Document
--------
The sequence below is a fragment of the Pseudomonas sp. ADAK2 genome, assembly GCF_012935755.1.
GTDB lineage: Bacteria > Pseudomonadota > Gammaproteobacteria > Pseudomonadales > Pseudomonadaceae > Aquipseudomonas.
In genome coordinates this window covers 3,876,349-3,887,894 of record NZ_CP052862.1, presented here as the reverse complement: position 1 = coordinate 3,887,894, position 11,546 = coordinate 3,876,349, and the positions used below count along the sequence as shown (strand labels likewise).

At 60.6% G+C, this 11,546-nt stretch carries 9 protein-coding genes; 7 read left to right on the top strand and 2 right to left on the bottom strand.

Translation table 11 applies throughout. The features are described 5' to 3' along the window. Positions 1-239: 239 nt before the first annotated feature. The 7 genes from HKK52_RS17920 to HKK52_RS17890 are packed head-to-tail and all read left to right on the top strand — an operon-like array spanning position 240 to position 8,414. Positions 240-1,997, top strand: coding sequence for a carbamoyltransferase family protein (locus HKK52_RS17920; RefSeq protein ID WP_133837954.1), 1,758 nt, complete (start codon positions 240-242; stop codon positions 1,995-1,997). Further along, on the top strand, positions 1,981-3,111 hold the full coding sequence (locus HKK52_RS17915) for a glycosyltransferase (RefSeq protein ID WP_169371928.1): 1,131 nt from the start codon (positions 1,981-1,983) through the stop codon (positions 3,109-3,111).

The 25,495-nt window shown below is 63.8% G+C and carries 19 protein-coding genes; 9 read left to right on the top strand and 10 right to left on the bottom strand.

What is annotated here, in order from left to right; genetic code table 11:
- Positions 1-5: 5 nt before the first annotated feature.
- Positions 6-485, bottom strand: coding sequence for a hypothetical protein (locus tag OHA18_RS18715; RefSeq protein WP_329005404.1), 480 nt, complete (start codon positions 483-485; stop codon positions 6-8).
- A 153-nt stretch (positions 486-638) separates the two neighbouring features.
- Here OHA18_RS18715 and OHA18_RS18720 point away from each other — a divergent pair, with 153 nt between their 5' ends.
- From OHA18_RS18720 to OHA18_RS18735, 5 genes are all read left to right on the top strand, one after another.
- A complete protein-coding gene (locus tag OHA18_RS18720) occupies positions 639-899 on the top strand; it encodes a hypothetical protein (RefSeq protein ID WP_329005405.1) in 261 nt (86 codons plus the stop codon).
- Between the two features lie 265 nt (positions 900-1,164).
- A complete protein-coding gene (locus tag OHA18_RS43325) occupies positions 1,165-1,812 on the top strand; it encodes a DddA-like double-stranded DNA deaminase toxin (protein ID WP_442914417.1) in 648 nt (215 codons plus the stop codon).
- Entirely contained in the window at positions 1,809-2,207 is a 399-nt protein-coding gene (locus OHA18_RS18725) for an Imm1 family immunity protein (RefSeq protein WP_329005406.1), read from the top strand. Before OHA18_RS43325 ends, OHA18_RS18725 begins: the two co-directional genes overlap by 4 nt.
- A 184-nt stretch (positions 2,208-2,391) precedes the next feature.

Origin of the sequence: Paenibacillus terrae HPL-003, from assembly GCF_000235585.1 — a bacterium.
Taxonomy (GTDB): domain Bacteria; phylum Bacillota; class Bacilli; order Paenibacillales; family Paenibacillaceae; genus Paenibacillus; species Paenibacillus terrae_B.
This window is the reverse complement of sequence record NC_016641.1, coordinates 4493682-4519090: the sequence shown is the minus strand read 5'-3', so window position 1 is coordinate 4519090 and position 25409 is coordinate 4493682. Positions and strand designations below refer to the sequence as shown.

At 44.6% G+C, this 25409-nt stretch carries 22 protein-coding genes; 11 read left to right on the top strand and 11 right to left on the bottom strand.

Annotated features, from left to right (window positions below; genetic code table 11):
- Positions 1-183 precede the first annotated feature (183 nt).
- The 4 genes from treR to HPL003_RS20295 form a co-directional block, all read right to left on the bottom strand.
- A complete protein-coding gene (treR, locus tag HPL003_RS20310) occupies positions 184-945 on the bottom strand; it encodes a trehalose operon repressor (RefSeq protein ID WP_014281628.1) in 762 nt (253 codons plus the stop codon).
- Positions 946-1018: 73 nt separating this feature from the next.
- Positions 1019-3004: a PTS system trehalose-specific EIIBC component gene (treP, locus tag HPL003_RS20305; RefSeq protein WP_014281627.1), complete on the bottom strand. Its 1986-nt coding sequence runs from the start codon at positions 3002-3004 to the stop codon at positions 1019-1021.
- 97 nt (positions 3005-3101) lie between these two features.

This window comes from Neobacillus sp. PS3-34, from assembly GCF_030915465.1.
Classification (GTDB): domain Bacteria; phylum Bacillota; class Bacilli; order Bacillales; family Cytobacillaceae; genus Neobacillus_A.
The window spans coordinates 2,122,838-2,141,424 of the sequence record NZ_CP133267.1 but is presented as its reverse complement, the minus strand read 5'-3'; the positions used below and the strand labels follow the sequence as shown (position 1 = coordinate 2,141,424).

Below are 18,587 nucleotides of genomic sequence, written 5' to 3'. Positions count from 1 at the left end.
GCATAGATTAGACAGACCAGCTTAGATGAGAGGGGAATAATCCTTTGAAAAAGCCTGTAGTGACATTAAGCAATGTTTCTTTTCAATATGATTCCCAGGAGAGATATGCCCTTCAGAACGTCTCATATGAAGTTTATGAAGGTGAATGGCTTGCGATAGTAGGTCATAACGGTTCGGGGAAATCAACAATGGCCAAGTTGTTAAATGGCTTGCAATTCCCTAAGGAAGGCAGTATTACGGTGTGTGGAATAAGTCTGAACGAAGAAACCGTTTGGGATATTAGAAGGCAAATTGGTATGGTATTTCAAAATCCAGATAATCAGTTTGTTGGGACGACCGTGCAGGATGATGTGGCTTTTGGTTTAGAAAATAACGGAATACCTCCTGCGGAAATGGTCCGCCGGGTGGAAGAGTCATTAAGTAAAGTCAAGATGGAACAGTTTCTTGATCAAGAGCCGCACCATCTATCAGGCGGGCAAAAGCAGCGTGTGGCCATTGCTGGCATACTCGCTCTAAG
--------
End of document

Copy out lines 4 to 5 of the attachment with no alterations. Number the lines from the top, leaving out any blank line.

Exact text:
At 60.6% G+C, this 11,546-nt stretch carries 9 protein-coding genes; 7 read left to right on the top strand and 2 right to left on the bottom strand.

Translation table 11 applies throughout. The features are described 5' to 3' along the window. Positions 1-239: 239 nt before the first annotated feature. The 7 genes from HKK52_RS17920 to HKK52_RS17890 are packed head-to-tail and all read left to right on the top strand — an operon-like array spanning position 240 to position 8,414. Positions 240-1,997, top strand: coding sequence for a carbamoyltransferase family protein (locus HKK52_RS17920; RefSeq protein ID WP_133837954.1), 1,758 nt, complete (start codon positions 240-242; stop codon positions 1,995-1,997). Further along, on the top strand, positions 1,981-3,111 hold the full coding sequence (locus HKK52_RS17915) for a glycosyltransferase (RefSeq protein ID WP_169371928.1): 1,131 nt from the start codon (positions 1,981-1,983) through the stop codon (positions 3,109-3,111).